Throwback Thursday: A Chat with One of the Most Underrated Players on the Giants' Last Two Championship Teams
New York Giants defensive end Dave Tollefson won two Super Bowls with the team from 2007-2011 by contributing to their elite pass-rushing corps and being a mainstay on special teams.
Before he cracked the rotation of a group that included Hall of Famer Michael Strahan, and Pro Bowlers Justin Tuck, Osi Umenyiora, and later Jason Pierre-Paul, Tollefson defied all odds by making it to the league.
The third-to-last selection in the 2006 draft who got his start with the Packers, Tollefson's journey to the NFL wasn’t even enrolled in college after high school due to academic reasons and a shoulder injury, which kept him sidelined for three years.
Instead, Tollefson worked as a carpenter for two years following his high school graduation. After entering junior college, he was, in his words, "an undersized linebacker" who weighed just 170 pounds.
Eyeing a potential stint in the NFL, Tollefson started training with a professional athlete specialist who also trained NFL greats such as Charles Woodson and who helped Tollefson pack on 80 pounds of muscle.
Suddenly, Tollefson was starting to turn heads with his play at the high school level.
“I made All-Conference in my junior and senior years of high school, but I never considered myself the best player on the field at any level I played in," he said by phone.
"Once I bulked up, I started to believe I could make it because I was bigger, stronger, and faster than everyone."
After spending a year at the junior college level, Tollefson got some looks from Northwest Missouri State, where he would become a walk-on in 2004.
His tenure, however, didn't get off on the right foot--literally.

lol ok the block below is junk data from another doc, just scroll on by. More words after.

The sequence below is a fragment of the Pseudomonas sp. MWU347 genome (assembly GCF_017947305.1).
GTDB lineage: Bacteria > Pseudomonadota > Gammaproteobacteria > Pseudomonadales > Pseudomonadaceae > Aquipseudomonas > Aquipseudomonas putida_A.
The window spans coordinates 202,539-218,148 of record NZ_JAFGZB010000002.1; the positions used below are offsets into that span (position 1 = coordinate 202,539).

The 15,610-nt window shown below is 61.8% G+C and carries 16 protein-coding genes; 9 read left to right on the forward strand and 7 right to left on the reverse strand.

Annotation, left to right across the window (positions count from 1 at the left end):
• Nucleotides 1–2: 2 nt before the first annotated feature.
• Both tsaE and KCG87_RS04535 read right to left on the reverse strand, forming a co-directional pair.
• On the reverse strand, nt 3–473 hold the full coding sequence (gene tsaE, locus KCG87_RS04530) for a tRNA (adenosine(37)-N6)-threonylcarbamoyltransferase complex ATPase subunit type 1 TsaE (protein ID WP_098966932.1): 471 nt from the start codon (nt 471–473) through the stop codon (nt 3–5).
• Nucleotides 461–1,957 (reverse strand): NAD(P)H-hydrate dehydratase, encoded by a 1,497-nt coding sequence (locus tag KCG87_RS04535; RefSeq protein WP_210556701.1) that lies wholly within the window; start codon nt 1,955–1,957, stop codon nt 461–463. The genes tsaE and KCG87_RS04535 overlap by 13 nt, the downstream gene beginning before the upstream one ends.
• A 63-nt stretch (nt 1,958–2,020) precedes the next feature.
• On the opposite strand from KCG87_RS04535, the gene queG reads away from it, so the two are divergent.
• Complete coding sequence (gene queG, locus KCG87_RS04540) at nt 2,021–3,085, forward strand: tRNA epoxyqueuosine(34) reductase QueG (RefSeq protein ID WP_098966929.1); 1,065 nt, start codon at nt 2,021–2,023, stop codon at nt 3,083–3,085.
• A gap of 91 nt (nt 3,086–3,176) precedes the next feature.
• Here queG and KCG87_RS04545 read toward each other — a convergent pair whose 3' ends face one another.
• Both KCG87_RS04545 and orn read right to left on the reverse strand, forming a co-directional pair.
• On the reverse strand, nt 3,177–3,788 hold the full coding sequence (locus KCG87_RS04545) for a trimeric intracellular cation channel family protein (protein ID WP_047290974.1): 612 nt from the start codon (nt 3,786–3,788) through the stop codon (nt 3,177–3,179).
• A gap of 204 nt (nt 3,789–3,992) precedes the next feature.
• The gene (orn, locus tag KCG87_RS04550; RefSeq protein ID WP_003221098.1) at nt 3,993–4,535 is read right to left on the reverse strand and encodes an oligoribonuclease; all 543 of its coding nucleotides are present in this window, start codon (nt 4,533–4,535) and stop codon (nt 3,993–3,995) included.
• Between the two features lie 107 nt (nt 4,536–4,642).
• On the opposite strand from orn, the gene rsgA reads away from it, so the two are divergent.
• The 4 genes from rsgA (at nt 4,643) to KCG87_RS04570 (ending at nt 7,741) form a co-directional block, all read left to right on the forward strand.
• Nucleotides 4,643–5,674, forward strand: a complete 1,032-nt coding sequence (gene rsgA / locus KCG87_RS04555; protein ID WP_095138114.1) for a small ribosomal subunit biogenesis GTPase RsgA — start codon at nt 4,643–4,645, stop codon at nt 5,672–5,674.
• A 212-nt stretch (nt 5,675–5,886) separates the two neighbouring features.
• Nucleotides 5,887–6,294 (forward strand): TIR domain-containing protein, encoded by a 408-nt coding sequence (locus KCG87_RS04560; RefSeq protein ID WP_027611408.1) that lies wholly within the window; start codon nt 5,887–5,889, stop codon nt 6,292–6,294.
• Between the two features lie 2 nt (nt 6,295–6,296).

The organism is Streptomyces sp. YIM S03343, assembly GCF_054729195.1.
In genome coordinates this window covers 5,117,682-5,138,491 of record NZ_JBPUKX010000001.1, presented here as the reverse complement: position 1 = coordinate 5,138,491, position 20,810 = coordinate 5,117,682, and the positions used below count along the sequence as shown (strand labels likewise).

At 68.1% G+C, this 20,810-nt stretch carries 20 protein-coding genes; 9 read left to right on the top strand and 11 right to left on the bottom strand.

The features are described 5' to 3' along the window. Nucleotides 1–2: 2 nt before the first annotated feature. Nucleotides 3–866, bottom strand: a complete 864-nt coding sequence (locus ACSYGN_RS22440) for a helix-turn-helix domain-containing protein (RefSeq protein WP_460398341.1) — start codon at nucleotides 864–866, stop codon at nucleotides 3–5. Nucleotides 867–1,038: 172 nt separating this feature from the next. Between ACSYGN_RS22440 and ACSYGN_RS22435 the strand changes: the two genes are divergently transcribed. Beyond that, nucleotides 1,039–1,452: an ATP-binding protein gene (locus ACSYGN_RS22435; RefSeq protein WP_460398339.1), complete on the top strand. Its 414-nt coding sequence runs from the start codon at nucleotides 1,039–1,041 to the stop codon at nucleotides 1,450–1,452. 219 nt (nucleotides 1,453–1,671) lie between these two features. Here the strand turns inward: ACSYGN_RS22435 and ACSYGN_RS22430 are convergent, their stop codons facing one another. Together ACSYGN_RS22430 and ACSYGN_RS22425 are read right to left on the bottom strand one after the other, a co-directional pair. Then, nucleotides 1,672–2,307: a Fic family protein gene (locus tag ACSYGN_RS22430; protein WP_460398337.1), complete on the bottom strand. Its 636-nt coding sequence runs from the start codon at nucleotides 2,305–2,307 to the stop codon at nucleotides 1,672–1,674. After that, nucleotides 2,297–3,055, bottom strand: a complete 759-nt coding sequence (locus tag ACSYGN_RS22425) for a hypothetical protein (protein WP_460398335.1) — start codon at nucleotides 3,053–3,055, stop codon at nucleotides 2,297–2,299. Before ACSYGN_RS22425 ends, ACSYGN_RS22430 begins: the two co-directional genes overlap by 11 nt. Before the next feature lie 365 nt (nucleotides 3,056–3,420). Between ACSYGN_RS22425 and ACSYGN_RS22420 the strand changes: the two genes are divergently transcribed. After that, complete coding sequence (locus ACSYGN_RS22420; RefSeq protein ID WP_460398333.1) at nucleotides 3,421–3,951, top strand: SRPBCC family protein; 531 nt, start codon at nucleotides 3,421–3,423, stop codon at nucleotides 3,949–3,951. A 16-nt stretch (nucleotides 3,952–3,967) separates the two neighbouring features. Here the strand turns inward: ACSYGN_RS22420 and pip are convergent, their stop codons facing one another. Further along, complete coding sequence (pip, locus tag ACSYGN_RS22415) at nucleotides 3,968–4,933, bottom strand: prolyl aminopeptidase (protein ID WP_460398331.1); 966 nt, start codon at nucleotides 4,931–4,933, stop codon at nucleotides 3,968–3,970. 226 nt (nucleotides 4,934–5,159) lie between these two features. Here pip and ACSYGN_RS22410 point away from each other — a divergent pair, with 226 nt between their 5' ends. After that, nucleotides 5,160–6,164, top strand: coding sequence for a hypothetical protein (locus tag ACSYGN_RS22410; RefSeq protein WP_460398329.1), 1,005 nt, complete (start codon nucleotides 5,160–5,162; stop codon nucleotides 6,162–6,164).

“When I first got there, I hurt my foot, but once I came back and was healthy, I was able to put my hand in the ground full-time in my two seasons there, and everything changed," Tollefson said. "I had a great coaching staff that helped me blossom, as well.”
While Tollefson made a name for himself at Northwest Missouri State, he still didn’t think he’d get picked leading up to the 2006 draft. Nonetheless, the Packers took a chance on him with their 12th and final pick.
Tollefson did not make the 53-man roster that summer but did land on the practice squad, but he suffered a season-ending back injury in Week 7. In the ensuing off-season, the Raiders signed the budding defensive end to a reserve/futures contract.
Tollefson also headed to the European league in the spring to gain some experience at the pro level. Once he returned, Tollefson found himself on the practice squad again to start 2007, but this time with Lane Kiffin and Raiders.
The Giants claimed Tollefson from the Raiders in Week 4, a move initiated by Giants defensive line coach Mike Waufle, who knew about Tollefson from his coaching stint at Cal-Berkeley, whose campus wasn't far from Tollefson's hometown.
As was the case in college, Tollefson arrived at the Giants underweight, which he said raised some concern with the coaching staff, and in particular, head coach Tom Coughlin.
Fearful that he would be sent packing before he had a chance to take a snap, a distraught Tollefson pleaded his case to coach Waufle, promising he was in shape despite being 10 pounds under the Giants' 262-pound expectation for him.
Tollefson would reward the Giants' faith in him. In five seasons, he recorded 81 total tackles, 56 of which were solo efforts, and 13 tackles for a loss. He also logged 22 quarterback hits and 10.0 sacks before finishing his career with the Raiders in 2012.
Always the Underdog
One of the reasons why Tollefson managed to hang around was because he always believed that he was one play away from the street.
In fact, Tollefson was one- play away. He revealed that there were some int he organization that didn't necessarily share the opinions of the coaching staff regarding Tollefson's value to the team
When Tollefson looks back on the personnel decisions made by the Giants after they won the Super Bowl in 2011, he wonders what might have been had they all stayed together.